• About Farm School

    "There are obviously two educations. One should teach us how to make a living and the other how to live."
    James Adams, from his essay "To 'Be' or to 'Do': A Note on American Education", 1929

    We're a Canadian family of five, farming, home schooling, and building our own house. I'm nowhere near as regular a blogger as I used to be.

    The kids are 18/Grade 12, 16/Grade 11, and 14/Grade 10.

    Contact me at becky(dot)farmschool(at)gmail(dot)com

  • Notable Quotables

    "If you want a golden rule that will fit everybody, this is it: Have nothing in your houses that you do not know to be useful, or believe to be beautiful."
    William Morris, from his lecture "The Beauty of Life"

    "‘Never look at an ugly thing twice. It is fatally easy to get accustomed to corrupting influences."
    English architect CFA Voysey (1857-1941)

    "The world of books is the most remarkable creation of man. Nothing else that he builds ever lasts. Monuments fall, nations perish, civilizations grow old and die out; and, after an era of darkness, new races build others. But in the world of books are volumes that have seen this happen again and again, and yet live on, still young, still as fresh as the day they were written, still telling men’s hearts of the hearts of men centuries dead."
    Clarence Day

    "Anyone who has a library and a garden wants for nothing."

    "Histories make men wise; poets, witty; the mathematics, subtile; natural philosophy, deep; moral, grave; logic and rhetoric, able to contend."
    Sir Francis Bacon, "Essays"

    "The chief aim of education is to show you, after you make a livelihood, how to enjoy living; and you can live longest and best and most rewardingly by attaining and preserving the happiness of learning."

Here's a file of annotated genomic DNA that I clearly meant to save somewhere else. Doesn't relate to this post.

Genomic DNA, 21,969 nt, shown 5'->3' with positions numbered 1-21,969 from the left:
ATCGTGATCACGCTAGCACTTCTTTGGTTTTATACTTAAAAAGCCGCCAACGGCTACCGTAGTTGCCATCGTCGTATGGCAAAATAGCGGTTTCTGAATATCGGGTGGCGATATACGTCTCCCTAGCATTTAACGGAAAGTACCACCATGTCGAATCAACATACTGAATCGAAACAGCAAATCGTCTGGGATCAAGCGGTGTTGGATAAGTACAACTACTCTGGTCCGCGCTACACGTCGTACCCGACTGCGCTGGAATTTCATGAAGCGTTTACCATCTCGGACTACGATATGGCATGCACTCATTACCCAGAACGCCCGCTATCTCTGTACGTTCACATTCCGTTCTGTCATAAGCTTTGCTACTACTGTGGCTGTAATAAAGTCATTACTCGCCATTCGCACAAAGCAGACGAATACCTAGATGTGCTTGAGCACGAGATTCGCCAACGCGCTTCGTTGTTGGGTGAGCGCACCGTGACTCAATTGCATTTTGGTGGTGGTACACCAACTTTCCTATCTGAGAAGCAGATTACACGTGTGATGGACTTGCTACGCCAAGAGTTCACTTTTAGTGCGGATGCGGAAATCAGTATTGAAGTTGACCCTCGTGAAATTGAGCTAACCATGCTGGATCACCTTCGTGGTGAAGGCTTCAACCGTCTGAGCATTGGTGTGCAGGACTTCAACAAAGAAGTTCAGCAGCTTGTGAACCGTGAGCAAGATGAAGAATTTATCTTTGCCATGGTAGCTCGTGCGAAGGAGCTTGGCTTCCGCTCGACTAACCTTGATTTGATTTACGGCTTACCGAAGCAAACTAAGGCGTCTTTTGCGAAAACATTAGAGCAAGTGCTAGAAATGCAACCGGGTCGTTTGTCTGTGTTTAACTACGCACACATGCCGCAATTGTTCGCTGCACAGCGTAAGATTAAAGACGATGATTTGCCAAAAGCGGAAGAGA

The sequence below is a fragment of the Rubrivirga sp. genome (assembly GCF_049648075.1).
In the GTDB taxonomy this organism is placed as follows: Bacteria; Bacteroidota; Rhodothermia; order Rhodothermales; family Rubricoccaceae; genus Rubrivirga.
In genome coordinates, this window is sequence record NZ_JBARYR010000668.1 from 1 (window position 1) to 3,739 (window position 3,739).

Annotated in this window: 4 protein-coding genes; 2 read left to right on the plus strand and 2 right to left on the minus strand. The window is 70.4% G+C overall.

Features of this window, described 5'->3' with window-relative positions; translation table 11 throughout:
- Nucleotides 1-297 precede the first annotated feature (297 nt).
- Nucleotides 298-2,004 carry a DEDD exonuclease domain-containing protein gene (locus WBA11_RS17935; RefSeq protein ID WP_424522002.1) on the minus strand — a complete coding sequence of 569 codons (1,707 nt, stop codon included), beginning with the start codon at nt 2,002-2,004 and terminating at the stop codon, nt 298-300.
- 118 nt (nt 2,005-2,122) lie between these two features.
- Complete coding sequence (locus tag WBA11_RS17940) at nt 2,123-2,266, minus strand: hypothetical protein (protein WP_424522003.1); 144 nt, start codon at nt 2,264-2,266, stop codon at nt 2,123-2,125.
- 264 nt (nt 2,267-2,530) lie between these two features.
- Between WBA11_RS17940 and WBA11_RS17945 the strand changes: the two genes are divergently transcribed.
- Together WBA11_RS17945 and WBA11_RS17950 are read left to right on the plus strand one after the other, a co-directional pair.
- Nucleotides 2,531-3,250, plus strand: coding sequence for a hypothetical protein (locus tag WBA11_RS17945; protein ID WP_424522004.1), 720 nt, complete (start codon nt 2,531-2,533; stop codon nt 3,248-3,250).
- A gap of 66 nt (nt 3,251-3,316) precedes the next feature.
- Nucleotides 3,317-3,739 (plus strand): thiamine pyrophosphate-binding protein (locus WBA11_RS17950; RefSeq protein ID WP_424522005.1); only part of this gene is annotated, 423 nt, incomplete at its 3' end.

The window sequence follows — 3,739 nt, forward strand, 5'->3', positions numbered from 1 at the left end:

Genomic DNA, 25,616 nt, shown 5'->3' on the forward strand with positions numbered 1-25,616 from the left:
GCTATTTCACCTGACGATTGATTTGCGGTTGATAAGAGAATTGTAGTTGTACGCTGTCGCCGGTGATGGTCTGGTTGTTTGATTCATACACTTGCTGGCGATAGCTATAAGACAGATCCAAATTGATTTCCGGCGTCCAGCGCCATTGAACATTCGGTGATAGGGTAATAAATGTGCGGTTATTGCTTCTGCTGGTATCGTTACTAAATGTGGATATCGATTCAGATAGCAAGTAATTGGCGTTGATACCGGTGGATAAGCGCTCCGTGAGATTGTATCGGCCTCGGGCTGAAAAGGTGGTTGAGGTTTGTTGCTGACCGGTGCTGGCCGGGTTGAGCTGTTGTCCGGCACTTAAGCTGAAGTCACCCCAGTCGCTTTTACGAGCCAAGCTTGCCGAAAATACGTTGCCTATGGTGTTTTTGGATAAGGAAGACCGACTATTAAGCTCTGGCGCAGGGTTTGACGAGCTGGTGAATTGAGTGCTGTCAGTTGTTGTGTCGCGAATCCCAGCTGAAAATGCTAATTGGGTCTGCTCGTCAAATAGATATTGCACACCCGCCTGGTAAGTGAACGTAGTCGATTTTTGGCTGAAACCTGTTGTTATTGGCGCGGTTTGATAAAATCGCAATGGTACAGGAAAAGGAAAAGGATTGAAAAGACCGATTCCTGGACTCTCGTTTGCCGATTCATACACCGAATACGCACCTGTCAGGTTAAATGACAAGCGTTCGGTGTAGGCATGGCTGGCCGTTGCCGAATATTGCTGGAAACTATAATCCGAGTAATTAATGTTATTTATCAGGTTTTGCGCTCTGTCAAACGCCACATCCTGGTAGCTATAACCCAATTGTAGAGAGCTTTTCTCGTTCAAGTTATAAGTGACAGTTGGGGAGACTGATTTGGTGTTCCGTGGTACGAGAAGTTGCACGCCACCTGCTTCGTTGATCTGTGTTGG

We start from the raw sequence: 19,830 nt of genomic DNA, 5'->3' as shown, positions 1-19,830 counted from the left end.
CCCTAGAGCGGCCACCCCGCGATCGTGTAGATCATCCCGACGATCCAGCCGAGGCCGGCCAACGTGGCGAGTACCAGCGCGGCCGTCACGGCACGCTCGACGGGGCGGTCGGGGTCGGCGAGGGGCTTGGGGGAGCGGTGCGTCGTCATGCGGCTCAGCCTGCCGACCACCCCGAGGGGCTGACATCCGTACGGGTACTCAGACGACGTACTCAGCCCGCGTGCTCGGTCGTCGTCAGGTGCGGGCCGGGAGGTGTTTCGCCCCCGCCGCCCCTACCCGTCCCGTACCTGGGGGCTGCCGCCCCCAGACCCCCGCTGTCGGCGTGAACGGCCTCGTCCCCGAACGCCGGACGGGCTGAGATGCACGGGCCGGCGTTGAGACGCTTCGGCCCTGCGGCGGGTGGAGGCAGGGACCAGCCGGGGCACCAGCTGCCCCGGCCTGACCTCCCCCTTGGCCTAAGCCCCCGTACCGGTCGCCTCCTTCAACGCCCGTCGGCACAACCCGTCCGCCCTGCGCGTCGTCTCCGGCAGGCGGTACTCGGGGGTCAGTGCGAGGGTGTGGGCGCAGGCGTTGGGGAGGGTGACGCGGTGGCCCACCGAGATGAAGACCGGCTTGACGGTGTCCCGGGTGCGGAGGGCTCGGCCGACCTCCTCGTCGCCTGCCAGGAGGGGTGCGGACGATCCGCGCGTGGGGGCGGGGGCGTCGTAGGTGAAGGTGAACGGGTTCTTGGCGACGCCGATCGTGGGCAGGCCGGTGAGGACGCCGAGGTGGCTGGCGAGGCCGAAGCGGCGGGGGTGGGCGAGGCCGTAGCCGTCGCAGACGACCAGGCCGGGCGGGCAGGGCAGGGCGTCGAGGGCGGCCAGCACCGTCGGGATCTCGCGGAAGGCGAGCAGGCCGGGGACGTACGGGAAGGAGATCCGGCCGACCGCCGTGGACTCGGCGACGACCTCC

Gilbert Highet, "The Immortal Profession: The Joys of Teaching and Learning"

    "Good judgment comes from experience. Experience comes from bad judgment."
    Walter Wriston

    "I'd like to give you a piece of my mind."
    "Oh, I couldn't take the last piece."
    Ginger Rogers to Frances Mercer in "Vivacious Lady" (1938)

    "No race can prosper till it learns that there is as much dignity in tilling a field as in writing a poem."
    Booker T. Washington

    "Please accept my resignation. I don’t care to belong to any club that will have me as a member."
    Attributed to Groucho Marx in "The Groucho Letters" by Arthur Sheekman

    "If you can't say something good about someone, sit right here by me."
    Alice Roosevelt Longworth

    "If we bring a little joy into your humdrum lives, we feel all our hard work ain't been in vain for nothin'."
    Jean Hagen as "Lina Lamont" in "Singin' in the Rain" (1952)
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  • Copyright © 2005-2016 Please do not use any of my words or my personal photographs without my express permission.

Poetry Friday: Bird Talk

Bird Talk
by Carl Sandburg

And now when the branches were beginning to be heavy,
It was the time when they once had said, “this is the
beginning of summer.”
The shrilling of the frogs was not so shrill as in the
first weeks after the broken winter;
The birds took their hops and zigzags a little more
anxious; a home is a home; worms are worms.
The yellow spreads of the dandelions and buttercups
reached across the green pastures.
Tee whee and tee whee came on the breezes, and the grackles
chuzzled their syllables.
And it was the leaves with a strong soft wind over them
that talked most of all and said more than any others
though speaking the fewest words.
It was the green leaves trickling out the gaunt nowhere
of winter, out on the gray hungry branches–
It was the leaves on the branches, beginning to be heavy,
who said as they said one time before, “This is the be-
ginning of summer.”

We shall never blame the birds who come
where the river and the road make the Grand Crossing
and talk there, sitting in circles talking bird talk.
If they ask in their circles as to who is here
and as to who is not here and who used to be here,
Or if instead of counting up last year as against
this year, they count up this year as against next
year, and have their bird chatter about who is here
this year who won’t be here next year,
We shall never blame the birds.

If I have put your face among leaf faces, child,
Or if I have put your voice among bird voices,
Blame me no more than the bluejays.

From Rainbows Are Made: Poems by Carl Sandburg, selected by Lee Bennett Hopkins

Go to Liz B at A Chair, A Fireplace and A Tea Cozy and Kelly at Big A little a for the complete round-up of all the day’s poetry offerings.

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